Welcome to #76 in the fortnightly Encephalon blog carnival series.
Sandra Kiume's Channel N points us to a fascinating and inspiring talk on blindness, vision science and the brain, from MIT Prof. Pawan Sinha. It's an hour long, but well worth your attention.
The tale of a Polish violin prodigy whose career was tragically cut short is recounted over at Providentia. Josef Hassid was originally thought to have been suffering from schizophrenia, but was eventually diagnosed with a brain tumour.
The Neurocritic hits us with a pair of posts about some rather drastic neurological treatments for addiction (one, two), and also reviews a study arguing that neuroscience teaches us that torture doesn't work.
Sharpbrains discusses a pioneering initiative to encourage awareness of dementia in San Francisco.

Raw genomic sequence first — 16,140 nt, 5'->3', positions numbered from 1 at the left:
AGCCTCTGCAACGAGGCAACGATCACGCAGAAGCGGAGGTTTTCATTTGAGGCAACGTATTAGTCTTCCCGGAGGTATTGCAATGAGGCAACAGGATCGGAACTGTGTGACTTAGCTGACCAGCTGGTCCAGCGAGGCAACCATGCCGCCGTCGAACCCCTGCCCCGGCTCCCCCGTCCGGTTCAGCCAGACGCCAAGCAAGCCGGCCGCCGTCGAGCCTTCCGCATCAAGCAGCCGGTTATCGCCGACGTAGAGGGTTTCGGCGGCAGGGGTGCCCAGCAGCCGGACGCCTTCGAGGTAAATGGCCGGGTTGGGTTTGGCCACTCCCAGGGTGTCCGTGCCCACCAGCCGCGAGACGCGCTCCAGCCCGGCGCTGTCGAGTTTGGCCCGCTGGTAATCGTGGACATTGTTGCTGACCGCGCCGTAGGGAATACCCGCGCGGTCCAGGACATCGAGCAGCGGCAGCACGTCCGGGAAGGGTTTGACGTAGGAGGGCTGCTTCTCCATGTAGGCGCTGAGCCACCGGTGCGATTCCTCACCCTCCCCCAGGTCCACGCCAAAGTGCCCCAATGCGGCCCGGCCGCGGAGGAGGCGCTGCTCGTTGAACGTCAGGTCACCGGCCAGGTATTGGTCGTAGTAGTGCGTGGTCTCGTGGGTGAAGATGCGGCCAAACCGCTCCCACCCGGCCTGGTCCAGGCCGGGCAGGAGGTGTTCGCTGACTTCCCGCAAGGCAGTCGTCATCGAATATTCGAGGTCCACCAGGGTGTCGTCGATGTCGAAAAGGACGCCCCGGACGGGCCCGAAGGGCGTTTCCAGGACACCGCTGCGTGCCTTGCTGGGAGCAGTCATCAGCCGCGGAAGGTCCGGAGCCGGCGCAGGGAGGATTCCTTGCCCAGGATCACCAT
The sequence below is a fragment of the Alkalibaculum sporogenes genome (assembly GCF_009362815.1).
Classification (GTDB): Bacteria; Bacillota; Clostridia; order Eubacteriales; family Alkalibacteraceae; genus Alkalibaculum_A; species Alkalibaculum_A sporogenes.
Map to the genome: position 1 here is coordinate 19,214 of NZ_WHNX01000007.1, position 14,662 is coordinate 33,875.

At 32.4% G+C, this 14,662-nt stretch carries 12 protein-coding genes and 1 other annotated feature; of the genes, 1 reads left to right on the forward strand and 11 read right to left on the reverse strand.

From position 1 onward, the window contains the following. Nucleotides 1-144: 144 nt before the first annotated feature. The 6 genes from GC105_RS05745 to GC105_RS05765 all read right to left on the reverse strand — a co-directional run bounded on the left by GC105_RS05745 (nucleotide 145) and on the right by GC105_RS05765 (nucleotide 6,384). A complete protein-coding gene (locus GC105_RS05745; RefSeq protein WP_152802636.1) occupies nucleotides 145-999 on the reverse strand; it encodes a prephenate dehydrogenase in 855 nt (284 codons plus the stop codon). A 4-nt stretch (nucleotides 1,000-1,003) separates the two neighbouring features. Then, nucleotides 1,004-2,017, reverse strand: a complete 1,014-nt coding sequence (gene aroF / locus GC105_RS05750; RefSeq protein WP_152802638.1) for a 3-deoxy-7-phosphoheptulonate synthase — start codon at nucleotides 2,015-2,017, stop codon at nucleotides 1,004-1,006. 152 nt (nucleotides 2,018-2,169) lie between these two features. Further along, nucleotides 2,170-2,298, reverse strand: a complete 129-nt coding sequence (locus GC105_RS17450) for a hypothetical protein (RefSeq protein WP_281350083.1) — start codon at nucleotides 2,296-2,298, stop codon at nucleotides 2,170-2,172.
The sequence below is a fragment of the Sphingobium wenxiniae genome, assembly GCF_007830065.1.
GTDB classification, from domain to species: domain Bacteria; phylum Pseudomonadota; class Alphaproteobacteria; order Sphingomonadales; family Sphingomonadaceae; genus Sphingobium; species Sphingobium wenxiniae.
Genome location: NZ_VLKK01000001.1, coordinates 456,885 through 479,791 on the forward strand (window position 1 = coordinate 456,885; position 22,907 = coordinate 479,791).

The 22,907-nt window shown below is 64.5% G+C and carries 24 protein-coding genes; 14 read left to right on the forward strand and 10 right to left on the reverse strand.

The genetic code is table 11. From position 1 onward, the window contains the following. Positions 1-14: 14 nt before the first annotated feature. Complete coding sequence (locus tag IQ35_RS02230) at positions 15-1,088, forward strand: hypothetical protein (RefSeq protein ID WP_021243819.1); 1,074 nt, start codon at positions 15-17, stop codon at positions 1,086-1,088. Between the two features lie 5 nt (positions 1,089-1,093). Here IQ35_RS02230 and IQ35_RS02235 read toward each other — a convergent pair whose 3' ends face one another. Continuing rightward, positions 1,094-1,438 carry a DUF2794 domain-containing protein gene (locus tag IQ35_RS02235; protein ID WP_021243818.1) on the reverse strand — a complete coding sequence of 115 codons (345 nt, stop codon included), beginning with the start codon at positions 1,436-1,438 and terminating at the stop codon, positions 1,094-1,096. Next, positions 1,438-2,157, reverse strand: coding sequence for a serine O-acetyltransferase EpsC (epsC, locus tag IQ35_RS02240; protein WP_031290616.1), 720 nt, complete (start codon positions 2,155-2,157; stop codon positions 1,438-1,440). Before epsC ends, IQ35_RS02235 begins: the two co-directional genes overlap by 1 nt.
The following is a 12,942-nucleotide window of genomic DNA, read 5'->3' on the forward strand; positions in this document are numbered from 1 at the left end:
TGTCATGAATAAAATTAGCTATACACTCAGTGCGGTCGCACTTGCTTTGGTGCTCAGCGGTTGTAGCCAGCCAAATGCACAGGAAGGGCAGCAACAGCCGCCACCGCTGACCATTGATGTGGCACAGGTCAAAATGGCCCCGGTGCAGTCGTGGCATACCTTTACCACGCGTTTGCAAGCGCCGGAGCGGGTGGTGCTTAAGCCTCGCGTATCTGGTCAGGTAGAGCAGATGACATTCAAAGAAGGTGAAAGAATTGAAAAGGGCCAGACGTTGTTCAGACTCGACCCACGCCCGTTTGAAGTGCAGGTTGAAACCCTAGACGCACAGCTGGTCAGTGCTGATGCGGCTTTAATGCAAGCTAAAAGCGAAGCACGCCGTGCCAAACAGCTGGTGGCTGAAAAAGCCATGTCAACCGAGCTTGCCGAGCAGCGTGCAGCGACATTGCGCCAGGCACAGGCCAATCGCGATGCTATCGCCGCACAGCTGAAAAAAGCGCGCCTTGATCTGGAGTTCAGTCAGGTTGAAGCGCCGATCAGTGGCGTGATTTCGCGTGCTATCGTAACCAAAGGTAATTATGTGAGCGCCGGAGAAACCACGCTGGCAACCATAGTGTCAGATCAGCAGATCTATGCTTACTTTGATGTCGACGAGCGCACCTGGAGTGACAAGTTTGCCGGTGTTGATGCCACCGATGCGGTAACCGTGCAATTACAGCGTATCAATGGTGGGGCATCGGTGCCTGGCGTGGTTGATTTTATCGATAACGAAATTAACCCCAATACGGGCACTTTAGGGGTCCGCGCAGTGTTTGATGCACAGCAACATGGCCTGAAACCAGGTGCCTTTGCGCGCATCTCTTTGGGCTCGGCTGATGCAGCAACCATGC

Zoe Wool over at Neuroanthropologywrites about the life of a solider injured in Iraq and the difficulty in separating the "physical" from the "psychological" in such cases.
Crime and Consequences blogger Steve Erikson alerts us to a provocative new paper of his discussing and criticizing the "neurolaw" movement. Sure to be food for thought.
Brain-inspired "neuromorphic" software may soon be able to recognise text better than current methods, writes Brain Stimulant.
Neurones may be more energy-efficient than previously believed, according to a paper featured at AK's Rambling Thoughts. He also points out the dangers of taking scientific terminology too seriously.
That's it for this time. We're still looking for a host for the next edition, so if you're a neuro/psychology blogger and you'd like to be the next Encephalon editor, please email encephalon dot host at gmail dot com.